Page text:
Poetic Edda


About this Edition

  • Translated By
    Publishing Date
    • Henry Adams Bellows

The Ballad of Hamther

Introductory Note

The Hamthesmol, the concluding poem in the Codex Regius, is on the whole the worst preserved of all the poems in the collection. The origin of the story, the relation of the Hamthesmol to the Guthrunarhvot, and of both poems to the hypothetical “old” Hamthesmol, are outlined in the introductory note to the Guthrunarhvot. The Hamthesmol as we have it is certainly not the “old” poem of that name; indeed it is so pronounced a patch work that it can hardly be regarded as a coherent poem at all. Some of the stanzas are in Fornyrthislag, some are in Malahattr, one (stanza 29) appears to be in Ljothahattr, and in many cases the words can be adapted to any known metrical form only by liberal emendation. That any one should have deliberately com posed such a poem seems quite incredible, and it is far more likely that some eleventh century narrator constructed a poem about the death of Hamther and Sorli by piecing together various fragments, and possibly adding a number of Malahattr stanzas of his own.

It has been argued, and with apparently sound logic, that our extant Hamthesmol originated in Greenland, along with the Atlamol. In any case, it can hardly have been put together before the latter part of the eleventh century, although the “old” Hamthesmol undoubtedly long antedates this period. Many editors have attempted to pick out the parts of the extant poem which were borrowed from this older lay, but the condition of the text is such that it is by no means clear even what stanzas are in Fornyrthislag and what in Malahattr. Many editors, likewise, indicate gaps and omissions, but it seems doubtful whether the extant Hamthesmol ever had a really consecutive quality, its component fragments having apparently been strung together with little regard for continuity. The notes indicate some of the more important editorial suggestions, but make no attempt to cover all of them, and the metrical form of the translation is often based on mere guesswork as to the character of the original lines and stanzas. Despite the chaotic state of the text, however, the underlying narrative is reasonably clear, and the story can be followed with no great difficulty.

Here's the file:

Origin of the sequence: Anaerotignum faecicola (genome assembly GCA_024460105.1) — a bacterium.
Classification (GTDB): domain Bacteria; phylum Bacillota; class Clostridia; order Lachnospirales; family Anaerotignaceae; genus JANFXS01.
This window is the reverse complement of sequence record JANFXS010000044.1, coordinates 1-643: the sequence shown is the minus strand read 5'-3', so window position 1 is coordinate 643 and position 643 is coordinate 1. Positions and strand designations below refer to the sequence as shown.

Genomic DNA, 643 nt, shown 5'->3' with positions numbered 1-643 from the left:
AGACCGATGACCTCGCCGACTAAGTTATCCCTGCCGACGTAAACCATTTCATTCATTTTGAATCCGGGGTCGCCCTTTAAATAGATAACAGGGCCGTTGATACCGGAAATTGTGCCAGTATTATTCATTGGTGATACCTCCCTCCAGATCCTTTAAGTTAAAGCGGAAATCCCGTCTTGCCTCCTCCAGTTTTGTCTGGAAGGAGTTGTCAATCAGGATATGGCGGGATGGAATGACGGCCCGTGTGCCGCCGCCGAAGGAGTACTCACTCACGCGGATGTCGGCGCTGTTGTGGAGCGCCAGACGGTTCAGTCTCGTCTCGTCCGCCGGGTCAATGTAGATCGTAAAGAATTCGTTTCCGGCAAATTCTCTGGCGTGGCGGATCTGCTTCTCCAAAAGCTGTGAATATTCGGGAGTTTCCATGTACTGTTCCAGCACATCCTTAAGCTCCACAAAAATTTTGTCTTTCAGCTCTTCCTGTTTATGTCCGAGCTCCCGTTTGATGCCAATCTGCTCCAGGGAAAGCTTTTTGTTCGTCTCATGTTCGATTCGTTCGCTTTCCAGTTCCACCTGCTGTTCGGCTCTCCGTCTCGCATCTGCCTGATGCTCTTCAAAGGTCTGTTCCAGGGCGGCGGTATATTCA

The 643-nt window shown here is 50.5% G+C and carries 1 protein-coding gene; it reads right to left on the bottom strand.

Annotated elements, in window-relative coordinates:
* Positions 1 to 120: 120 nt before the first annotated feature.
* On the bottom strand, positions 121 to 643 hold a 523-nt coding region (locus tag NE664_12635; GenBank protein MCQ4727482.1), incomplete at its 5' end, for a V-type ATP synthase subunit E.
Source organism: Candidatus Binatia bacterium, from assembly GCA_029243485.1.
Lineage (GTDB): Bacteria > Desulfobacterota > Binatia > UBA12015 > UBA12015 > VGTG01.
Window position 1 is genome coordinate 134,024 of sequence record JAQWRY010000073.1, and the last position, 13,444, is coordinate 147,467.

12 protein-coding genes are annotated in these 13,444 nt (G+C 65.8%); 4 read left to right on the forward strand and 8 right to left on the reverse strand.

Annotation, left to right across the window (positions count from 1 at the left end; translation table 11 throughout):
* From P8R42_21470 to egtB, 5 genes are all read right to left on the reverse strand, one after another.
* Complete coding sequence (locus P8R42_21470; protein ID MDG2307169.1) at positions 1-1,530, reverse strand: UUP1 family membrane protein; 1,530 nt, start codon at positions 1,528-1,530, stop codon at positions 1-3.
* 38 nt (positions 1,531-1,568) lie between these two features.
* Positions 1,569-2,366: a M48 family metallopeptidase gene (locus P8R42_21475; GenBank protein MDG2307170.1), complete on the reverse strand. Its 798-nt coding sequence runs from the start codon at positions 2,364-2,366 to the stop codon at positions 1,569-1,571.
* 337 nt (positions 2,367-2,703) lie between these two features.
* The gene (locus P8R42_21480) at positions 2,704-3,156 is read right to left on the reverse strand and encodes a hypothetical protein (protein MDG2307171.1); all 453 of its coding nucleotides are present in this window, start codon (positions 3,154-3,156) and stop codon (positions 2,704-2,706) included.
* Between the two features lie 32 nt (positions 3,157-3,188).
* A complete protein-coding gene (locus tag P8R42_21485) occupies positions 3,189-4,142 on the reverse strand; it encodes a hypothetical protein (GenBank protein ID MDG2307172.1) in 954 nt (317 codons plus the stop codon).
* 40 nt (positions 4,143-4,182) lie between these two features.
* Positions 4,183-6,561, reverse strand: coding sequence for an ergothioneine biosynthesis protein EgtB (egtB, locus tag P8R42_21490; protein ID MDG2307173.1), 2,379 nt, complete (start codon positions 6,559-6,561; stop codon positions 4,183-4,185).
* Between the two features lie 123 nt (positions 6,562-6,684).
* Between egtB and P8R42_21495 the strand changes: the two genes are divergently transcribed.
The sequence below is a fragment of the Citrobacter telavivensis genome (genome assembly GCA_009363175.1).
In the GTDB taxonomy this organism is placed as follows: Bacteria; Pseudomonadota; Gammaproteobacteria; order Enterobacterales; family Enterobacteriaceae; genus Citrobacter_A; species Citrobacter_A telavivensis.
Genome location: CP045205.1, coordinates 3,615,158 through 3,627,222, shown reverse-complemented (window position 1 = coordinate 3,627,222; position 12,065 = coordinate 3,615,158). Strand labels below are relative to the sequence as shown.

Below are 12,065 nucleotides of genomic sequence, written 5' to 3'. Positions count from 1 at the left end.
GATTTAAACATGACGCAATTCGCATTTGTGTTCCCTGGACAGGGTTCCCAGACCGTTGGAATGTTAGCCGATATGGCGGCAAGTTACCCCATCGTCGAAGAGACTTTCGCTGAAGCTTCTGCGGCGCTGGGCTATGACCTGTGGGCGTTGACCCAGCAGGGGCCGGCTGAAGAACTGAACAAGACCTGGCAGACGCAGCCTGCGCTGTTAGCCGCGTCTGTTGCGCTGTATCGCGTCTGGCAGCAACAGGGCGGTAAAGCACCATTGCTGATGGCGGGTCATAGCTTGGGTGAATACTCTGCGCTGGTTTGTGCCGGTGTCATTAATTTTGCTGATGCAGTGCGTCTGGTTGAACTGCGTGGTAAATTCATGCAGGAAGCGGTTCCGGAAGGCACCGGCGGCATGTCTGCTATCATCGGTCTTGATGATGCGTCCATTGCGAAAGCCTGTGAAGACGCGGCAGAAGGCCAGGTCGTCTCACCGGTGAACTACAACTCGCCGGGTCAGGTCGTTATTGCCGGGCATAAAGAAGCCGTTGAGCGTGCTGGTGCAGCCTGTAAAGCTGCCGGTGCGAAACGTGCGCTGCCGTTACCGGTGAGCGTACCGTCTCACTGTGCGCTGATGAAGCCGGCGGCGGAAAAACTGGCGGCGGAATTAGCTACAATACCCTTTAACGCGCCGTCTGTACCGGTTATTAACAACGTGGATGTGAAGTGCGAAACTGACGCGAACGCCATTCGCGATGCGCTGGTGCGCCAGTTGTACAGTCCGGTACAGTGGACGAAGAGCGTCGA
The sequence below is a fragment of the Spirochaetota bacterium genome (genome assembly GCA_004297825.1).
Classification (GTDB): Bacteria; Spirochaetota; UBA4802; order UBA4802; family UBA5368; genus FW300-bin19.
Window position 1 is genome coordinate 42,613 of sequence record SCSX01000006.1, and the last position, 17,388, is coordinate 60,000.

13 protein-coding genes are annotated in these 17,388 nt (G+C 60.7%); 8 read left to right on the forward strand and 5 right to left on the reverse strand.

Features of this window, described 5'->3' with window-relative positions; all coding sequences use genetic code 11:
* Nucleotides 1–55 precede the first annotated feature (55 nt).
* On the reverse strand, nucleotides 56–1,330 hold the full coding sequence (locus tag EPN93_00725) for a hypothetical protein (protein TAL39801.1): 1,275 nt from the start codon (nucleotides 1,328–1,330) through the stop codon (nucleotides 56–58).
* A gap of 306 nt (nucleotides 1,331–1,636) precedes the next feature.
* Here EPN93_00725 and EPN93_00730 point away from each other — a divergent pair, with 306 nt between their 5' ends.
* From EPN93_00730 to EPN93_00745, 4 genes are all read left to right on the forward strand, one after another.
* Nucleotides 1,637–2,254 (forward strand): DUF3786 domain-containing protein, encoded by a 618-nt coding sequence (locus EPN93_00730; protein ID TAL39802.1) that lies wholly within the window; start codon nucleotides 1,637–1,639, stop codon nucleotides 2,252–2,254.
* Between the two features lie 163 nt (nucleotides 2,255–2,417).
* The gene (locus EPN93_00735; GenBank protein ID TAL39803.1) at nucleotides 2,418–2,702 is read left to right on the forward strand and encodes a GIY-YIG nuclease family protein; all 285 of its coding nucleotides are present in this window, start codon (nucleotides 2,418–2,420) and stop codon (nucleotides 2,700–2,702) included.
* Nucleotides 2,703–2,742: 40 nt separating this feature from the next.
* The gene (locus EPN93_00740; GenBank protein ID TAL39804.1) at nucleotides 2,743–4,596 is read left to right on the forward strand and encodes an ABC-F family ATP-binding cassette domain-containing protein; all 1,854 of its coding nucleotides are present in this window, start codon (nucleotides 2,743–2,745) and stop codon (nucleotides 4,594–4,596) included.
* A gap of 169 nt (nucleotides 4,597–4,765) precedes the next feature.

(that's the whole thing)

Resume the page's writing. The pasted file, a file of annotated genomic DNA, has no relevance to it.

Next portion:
Great the evils once that grew,
With the dawning sad of the sorrow of elves;
In early mom awake for men
The evils that grief to each shall bring.

Not now, nor yet of yesterday was it,
Long the time that since hath lapsed,
So that little there is that is half as old,
Since Guthrun, daughter of Gjuki, whetted
Her sons so young to Svanhild’s vengeance.

“The sister ye had was Svanhild called,
And her did Jormunrek trample with horses,
White and black on the battle-way,
Gray, road-wonted, the steeds of the Goths.

“Little the kings of the folk are ye like,
For now ye are living alone of my race.

“Lonely am I as the forest aspen,
Of kindred bare as the fir of its boughs,
My joys are all lost as the leaves of the tree
When the scather of twigs from the warm day turns.”

Then Hamther spake forth, the high of heart:
“Small praise didst thou, Guthrun, to Hogni’s deed give
When they wakened thy Sigurth from out of his sleep,
Thou didst sit on the bed while his slayers laughed.

“Thy bed-covers white with blood were red
From his wounds, and with gore of thy husband were wet;
So Sigurth was slain, by his corpse didst thou sit,
And of gladness didst think not: ’twas Gunnar’s doing.

“Thou wouldst strike at Atli by the slaying of Erp
And the killing of Eitil; thine own grief was worse;
So should each one wield the wound-biting sword
That another it slays but smites not himself.”